A/k/a Tommy Chong Movie Review
Cast & Crew
Director : Josh Gilbert
Producer : Josh Gilbert
Screenwriter : Josh Gilbert, Steven Hager
Starring : Tommy Chong
In October 2003, Tommy Chong, the gentler half of the famed comedy duo of Cheech & Chong, was sent to a minimum security slammer for selling a few bongs to a guy in Pennsylvania, who turned out to be a DEA agent. The raid of Chong's business cost an otherworldly amount of manpower, for what ended up being a small warehouse on the West Coast. Is this what we were really concerned with in our most urgent time? A few bongs being shipped over state lines? Josh Gilbert uses Chong's incarceration as a quaint joke to show how the current administration absurdly spends money on small take downs like Chong's warehouse. Celebrities and journalists, including Jay Leno, Peter Coyote, and Bill Maher, are brought in en masse to point out the utter silliness of imprisoning Chong.
Structurally, the film doesn't have a leg to stand on. It jumps, with glee, from the counter-culture that embraced marijuana to Chong's home life to the creation of Cheech & Chong to the current administration's Operation Pipe Dreams. Though this doesn't take away from the film's statement, it softens the study of Chong as a character and finds its own schizophrenic pace. This puts a much bigger stress on the issue of drug policy in the country, a topic that could easily span over 10 hours, never mind the film's 78-minute runtime. The most sincere and entertaining moments are watching Chong, a true one-of-a-kind. An extremely laid-back, gentle man, Chong seems more like a crazy but endearing uncle than the half-witted stoner we watched in Lou Adler's famed pot movie. He talks sensibly and seems like a real family man, who just happens to like having a jay every once in awhile.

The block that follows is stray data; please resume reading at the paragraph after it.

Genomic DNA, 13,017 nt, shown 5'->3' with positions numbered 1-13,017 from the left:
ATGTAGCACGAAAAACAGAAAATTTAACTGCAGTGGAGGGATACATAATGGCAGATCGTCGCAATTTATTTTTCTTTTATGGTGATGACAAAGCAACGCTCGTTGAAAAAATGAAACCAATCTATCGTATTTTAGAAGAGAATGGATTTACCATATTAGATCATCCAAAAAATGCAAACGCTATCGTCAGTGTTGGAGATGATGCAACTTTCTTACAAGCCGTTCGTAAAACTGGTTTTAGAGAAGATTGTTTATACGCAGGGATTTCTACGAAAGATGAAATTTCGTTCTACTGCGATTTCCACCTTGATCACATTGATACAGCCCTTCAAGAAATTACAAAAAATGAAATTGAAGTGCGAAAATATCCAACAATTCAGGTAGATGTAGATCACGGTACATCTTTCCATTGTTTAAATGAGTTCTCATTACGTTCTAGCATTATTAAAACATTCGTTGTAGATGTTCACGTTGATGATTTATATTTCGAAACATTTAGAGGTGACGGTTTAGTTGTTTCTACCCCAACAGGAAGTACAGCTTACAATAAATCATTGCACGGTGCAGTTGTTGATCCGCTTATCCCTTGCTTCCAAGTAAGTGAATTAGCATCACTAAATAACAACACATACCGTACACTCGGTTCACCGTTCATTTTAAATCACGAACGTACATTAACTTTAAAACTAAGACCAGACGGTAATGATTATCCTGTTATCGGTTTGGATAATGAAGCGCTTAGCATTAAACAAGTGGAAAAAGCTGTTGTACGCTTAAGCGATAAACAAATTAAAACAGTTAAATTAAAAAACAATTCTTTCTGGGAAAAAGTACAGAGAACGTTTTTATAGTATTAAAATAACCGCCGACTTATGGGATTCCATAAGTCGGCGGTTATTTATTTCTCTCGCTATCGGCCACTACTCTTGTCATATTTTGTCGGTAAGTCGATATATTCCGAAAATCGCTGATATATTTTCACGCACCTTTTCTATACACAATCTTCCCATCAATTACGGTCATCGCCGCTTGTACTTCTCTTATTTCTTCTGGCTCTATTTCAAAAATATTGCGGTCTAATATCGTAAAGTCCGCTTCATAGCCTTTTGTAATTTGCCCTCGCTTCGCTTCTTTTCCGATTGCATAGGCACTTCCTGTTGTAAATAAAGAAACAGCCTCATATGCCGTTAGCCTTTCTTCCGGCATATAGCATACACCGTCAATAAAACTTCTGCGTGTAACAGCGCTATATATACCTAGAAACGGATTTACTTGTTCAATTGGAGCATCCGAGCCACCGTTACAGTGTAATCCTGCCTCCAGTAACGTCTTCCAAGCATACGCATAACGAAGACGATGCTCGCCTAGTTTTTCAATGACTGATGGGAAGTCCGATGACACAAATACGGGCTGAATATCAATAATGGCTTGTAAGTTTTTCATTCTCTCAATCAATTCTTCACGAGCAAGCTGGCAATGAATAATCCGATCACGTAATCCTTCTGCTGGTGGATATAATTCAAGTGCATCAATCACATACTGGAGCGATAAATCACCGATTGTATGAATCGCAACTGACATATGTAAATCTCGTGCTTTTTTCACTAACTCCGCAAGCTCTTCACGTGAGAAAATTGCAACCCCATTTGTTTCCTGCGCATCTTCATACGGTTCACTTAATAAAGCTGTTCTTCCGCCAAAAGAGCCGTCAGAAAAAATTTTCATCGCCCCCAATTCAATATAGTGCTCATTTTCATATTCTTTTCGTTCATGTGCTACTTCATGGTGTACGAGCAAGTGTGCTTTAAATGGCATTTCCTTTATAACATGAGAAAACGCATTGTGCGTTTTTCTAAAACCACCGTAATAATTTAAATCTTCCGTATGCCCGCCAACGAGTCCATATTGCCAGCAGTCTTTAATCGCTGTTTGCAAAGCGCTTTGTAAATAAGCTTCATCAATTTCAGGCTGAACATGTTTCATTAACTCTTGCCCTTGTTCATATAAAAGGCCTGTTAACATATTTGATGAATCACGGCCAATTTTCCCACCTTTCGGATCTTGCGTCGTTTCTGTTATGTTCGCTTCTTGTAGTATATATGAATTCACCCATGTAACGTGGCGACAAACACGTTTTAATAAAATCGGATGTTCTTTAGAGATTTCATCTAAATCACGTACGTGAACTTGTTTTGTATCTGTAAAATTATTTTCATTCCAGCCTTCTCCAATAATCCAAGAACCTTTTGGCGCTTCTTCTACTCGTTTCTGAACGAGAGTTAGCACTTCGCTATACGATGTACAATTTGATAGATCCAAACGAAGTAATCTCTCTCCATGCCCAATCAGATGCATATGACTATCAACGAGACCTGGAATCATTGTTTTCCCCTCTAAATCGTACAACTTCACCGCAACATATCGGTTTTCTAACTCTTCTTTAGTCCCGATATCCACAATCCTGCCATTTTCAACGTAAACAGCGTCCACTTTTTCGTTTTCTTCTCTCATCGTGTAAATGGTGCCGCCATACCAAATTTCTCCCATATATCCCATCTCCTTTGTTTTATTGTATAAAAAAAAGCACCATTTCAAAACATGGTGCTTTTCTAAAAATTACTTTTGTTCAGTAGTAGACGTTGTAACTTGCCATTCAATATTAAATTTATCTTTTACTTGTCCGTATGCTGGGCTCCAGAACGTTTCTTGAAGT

So, why did the government seem so full-steam about arresting Tommy Chong? The consensus seems to be that the government wanted to put the aging counter-culture in their place, stating that Cheech & Chong put the druggie lifestyle into favorable light. Perhaps, but as Chong points out, Up in Smoke was quite critical of the life of people who just constantly got high and did nothing but looked for more drugs. The question never brought up, not even in the film, is why this lifestyle seems so positive to the kids in America, both then and now. The answer has too many social realizations to handle at present, and therefore Gibson's film might have its point in introducing the tip of the iceberg into evidence; it just should have gone for more. At the very least it should have had an interview from current nutcase/marijuana advocate David R. Ford. But hey, Dave ain't here, man.
Aka Aka Tommy Chong.
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